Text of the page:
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The Digestive Process Starts in our Mouth

Importance of chewing more thoroughly and eating slower

 

In this era of fast-paced everything, even the act of eating a meal is something we feel that we should do on the run. Breakfast comes in power bars, lunch is eaten while speeding on the freeway, and dinner is merely a side chore while watching a video or squeezed between other pressing chores.

When wolfing down our food on the go becomes a chore, every meal inevitably becomes “fast food.” We are supposed to savor the food rather than swallowing it as quickly as possible.

Chewing our food thoroughly is the first step of the complex series of digestive processes. By chewing our food just a few times and hastily swallowing it actually compromises the first step of digestion. This is a mistake we all make, consciously or without even realizing.

Try to swallow a whole piece of chicken breast without chewing, and you will soon feel why chewing is important. Improperly chewed food leads to potential gas and bloating, diarrhea, constipation, abdominal pain, cramping and other digestive problems.

KETO salivary glandsBesides breaking up our food into manageable chunks, chewing has several good reasons.

  • The digestive enzymes secreted from our salivary glands (alpha-amylase and lingual lipase) coat our food and begin to digest carbohydrates and fats as we chew, before we even swallow it.
  • Chewing simply reduces our stomach’s work.
  • If we swallow un-chewed food fragments, not only do nutrients remain locked in the fragments, but these fragments create an environment in the colon that is conducive to digestive distress —bacterial overgrowth, gas, and bloating.
  • Chewing our food thoroughly also helps prevent improperly digested food from entering our blood and causing a wide range of adverse effects to our health.
  • Chewing our food thoroughly and eating our meals more slowly helps shrink our waistline —not just because we’ll have less bloating and indigestion. Eating slower gives our body a chance to tell our brain that it is full. We simply eat less when we eat slower.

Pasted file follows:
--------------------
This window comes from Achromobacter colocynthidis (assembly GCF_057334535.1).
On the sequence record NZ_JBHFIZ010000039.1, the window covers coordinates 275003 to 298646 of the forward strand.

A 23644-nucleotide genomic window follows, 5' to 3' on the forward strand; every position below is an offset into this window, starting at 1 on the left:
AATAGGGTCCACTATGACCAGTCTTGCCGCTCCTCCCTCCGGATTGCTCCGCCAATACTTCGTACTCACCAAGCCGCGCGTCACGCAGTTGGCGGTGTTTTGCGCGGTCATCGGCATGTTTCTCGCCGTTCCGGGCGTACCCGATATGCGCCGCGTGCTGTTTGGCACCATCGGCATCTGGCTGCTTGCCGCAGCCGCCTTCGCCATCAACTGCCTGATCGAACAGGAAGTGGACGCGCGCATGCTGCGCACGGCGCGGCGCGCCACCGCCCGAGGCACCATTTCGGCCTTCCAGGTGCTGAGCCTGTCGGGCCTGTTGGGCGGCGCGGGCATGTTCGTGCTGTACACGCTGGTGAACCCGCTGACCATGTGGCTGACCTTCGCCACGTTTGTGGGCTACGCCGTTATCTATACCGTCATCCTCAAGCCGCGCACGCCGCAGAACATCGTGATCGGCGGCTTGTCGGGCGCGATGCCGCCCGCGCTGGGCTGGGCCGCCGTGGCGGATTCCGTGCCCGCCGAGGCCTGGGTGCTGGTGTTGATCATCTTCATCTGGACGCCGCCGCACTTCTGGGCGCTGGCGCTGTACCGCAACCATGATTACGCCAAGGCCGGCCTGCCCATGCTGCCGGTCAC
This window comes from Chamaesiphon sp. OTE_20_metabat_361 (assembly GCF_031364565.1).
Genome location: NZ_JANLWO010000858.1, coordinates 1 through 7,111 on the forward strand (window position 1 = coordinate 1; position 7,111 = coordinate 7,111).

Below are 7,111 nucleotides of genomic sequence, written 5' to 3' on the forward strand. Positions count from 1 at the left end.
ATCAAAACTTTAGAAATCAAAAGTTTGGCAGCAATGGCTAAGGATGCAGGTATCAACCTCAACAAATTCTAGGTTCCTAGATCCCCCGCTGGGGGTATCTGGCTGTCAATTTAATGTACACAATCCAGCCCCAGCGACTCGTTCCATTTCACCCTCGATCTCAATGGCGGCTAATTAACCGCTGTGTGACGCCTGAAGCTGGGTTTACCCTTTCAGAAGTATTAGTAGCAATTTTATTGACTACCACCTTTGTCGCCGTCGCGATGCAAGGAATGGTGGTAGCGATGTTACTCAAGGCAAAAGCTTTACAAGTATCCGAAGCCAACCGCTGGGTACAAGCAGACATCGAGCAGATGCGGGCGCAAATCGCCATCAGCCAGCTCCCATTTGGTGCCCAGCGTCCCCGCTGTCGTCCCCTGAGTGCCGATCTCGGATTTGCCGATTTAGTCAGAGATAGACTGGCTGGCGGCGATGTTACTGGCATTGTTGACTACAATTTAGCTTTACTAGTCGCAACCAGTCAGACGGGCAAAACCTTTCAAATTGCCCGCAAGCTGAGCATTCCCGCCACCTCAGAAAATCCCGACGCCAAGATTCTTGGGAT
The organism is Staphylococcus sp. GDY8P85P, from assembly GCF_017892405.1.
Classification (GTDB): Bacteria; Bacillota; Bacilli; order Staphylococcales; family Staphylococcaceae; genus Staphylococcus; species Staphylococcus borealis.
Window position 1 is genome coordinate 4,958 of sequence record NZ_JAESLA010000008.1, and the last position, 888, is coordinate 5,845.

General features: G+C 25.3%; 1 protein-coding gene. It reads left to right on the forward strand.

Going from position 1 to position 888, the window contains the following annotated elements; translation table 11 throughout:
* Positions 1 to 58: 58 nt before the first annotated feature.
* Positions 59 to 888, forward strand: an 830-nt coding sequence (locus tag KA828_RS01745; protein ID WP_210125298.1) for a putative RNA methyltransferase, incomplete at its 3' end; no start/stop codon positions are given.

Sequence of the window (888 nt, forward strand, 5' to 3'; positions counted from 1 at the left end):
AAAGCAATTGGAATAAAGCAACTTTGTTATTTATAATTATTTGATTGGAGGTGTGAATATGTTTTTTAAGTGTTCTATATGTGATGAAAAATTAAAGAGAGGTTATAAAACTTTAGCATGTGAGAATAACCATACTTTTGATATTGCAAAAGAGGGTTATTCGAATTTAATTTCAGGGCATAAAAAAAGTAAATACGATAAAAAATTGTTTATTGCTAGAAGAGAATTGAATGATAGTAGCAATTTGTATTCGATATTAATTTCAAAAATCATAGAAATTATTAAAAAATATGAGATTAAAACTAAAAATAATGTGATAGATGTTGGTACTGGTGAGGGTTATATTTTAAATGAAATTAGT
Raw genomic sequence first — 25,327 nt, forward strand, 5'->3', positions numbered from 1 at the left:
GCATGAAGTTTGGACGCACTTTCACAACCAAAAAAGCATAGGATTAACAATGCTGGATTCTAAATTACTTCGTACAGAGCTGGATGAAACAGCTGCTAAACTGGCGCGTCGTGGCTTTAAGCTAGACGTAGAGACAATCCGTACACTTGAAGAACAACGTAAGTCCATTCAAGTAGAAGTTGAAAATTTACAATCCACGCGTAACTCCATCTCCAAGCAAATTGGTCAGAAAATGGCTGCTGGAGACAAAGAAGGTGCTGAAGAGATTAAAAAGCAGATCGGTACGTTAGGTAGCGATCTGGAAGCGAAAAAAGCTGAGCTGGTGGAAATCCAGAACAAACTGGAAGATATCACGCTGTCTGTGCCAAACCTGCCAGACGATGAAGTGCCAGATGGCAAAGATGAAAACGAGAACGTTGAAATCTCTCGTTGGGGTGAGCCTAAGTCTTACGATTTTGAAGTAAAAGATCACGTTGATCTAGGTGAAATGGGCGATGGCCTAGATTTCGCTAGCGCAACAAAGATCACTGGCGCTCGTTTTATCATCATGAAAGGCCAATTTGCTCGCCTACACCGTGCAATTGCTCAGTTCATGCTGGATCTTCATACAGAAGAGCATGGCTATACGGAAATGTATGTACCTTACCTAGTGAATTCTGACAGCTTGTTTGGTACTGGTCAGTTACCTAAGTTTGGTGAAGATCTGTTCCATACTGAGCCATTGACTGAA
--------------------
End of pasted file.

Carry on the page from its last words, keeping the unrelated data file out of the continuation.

It takes about 20 minutes for our brain to signal to our stomach that we are full. That’s why we feel fuller when we eat slowly.

We all experience that even just seeing food causes our brain to send signals to the pancreas and stomach to secrete digestive acids and enzymes that are essential to digestion. And the longer our food stays in our mouth in direct contact with our taste and smell receptors —the longer we chew each bite— the stronger these signals become. Strong signals mean more digestive molecules, less indigestion, less acid reflux, and superior nutrient absorption.

 

Practical tips for eating slower

Here are some practical tips for chewing more thoroughly and eating slower:

  • Give ourselves enough time to eat a meal —at least 20-30 minutes.
  • We need to strive eating without distractions, like the TV, computer, or while driving.
  • We need to be fully present while we eat. We notice the smell, temperature, texture, color, and subtle flavor of each food we consume.
  • We will strive to chew your food “twice as long” as we normally would. This will help us control our portion sizes, which naturally decreases our caloric consumption.
  • We take smaller portions, and take a break before refilling.
  • We put our fork down after each bite.
  • We eat mindfully, chewing each bite as many times as necessary to pulverize any texture.
  • If we’re eating with company, we need to be aware of the speed at which others are eating. We challenge ourselves to be the last to finish.
  • Besides all the health benefits, perhaps the most pleasant benefit of eating slow is that, we shall enjoy our food much more.

 

 

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